Long-range signaling by phosphoprotein waves arising from bistability in protein kinase cascades

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Publication Date

November 2006


This article was published in Molecular Systems Biology 2: 61, November 2006. It is freely available from the publisher at http://dx.doi.org/10.1038/msb4100108.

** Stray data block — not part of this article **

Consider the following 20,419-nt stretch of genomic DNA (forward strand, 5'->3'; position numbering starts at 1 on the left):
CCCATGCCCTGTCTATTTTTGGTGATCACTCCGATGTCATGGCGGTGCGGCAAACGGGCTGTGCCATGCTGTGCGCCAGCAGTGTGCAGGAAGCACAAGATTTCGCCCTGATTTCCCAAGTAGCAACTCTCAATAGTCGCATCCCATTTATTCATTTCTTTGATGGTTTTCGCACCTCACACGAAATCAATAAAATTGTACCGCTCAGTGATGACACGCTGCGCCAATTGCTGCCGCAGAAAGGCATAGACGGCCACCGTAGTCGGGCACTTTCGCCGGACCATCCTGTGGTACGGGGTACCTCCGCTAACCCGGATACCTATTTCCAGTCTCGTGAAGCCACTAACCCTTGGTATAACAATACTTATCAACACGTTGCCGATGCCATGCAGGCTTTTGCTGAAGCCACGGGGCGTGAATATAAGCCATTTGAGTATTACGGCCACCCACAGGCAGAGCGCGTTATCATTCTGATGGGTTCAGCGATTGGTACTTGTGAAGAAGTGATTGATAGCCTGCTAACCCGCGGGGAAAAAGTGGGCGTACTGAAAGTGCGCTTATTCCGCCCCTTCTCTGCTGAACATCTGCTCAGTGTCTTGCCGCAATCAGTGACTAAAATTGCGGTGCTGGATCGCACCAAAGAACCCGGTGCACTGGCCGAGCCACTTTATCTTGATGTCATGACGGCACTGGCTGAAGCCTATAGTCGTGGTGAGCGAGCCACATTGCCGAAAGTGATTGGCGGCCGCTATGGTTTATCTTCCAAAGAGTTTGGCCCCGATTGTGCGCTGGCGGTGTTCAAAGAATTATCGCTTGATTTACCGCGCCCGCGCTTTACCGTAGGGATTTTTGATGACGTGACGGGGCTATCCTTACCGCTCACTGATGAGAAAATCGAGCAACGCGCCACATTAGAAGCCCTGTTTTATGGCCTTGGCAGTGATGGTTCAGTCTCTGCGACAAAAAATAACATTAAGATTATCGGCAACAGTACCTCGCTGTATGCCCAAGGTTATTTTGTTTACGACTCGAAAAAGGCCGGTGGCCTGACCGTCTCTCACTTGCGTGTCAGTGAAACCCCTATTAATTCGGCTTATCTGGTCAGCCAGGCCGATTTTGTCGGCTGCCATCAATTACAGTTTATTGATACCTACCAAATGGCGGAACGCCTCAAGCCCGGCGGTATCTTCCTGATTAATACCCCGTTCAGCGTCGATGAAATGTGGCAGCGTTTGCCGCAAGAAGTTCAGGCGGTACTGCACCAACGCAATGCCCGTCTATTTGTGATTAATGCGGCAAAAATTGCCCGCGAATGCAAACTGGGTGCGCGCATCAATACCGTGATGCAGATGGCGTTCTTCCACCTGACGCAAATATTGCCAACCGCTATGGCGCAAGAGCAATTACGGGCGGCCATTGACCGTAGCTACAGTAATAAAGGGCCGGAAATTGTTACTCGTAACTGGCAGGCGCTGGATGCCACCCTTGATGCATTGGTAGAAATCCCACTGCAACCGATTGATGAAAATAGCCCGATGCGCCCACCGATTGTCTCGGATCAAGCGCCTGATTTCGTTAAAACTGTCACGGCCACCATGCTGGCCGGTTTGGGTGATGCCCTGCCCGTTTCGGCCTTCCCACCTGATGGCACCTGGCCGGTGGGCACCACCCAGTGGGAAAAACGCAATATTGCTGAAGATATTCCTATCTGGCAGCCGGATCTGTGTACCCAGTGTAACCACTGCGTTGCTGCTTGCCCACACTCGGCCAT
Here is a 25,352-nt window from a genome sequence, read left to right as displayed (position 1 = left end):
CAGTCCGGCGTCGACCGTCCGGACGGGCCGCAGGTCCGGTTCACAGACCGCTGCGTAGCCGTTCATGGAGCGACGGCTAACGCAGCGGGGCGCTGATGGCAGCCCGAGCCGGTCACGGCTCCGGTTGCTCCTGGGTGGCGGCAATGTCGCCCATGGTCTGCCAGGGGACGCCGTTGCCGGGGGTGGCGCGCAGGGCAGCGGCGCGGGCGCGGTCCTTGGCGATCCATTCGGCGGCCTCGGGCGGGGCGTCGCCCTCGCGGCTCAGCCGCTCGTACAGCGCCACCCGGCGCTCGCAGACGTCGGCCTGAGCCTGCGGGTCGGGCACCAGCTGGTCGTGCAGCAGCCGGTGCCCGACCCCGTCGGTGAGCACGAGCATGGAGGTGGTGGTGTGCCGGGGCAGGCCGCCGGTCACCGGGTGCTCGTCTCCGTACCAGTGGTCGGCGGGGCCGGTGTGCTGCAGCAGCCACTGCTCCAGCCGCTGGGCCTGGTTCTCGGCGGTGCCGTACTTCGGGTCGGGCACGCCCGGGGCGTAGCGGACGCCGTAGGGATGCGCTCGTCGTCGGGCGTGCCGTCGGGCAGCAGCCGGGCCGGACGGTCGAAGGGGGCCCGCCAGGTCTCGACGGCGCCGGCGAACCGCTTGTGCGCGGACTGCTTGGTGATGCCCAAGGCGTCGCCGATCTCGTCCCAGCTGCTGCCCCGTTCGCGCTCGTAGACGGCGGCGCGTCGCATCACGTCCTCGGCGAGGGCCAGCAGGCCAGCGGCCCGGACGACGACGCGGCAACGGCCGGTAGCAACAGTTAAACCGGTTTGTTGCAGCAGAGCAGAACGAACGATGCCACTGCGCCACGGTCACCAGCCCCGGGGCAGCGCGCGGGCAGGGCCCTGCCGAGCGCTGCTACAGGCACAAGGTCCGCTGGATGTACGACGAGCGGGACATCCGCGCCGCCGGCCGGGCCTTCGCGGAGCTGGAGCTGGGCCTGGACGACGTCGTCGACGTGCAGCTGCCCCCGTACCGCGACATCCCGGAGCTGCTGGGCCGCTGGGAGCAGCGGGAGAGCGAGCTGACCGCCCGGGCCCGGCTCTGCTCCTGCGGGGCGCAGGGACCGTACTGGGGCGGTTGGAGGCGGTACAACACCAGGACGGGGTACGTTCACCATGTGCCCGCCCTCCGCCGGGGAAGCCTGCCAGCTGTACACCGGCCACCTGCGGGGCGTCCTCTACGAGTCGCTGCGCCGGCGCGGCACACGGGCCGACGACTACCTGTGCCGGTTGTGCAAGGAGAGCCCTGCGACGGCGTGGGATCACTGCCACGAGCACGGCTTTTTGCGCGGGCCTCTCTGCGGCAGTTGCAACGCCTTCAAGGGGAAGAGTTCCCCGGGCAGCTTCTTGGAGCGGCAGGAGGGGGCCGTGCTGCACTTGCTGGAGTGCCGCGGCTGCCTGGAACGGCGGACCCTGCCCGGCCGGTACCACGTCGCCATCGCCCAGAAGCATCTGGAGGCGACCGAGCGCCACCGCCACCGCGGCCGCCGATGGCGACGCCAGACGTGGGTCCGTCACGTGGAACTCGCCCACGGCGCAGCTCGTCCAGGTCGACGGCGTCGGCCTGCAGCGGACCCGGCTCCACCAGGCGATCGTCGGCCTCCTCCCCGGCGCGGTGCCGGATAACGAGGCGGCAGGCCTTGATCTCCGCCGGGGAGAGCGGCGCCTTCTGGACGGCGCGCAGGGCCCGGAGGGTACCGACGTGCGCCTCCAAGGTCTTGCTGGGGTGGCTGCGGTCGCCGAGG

A hallmark of protein kinase/phosphatase cascades, including mitogen-activated protein kinase (MAPK) pathways, is the spatial separation of their components within cells. The top-level kinase, MAP3K, is phosphorylated at the cell membrane, and cytoplasmic kinases at sequential downstream levels (MAP2K and MAPK) spread the signal to distant targets. Given measured protein diffusivity and phosphatase activities, signal propagation by diffusion would result in a steep decline of MAP2K activity and low bisphosphorylated MAPK (ppMAPK) levels near the nucleus, especially in large cells, such as oocytes. Here, we show that bistability in a two-site MAPK (de)phosphorylation cycle generates a novel type of phosphoprotein wave that propagates from the surface deep into the cell interior. Positive feedback from ppMAPK to cytoplasmic MAP2K enhances the propagation span of the ppMAPK wave, making it possible to convey phosphorylation signals over exceedingly long distances. The finding of phosphorylation waves traveling with constant amplitude and high velocity may solve a long-standing enigma of survival signaling in developing neurons.

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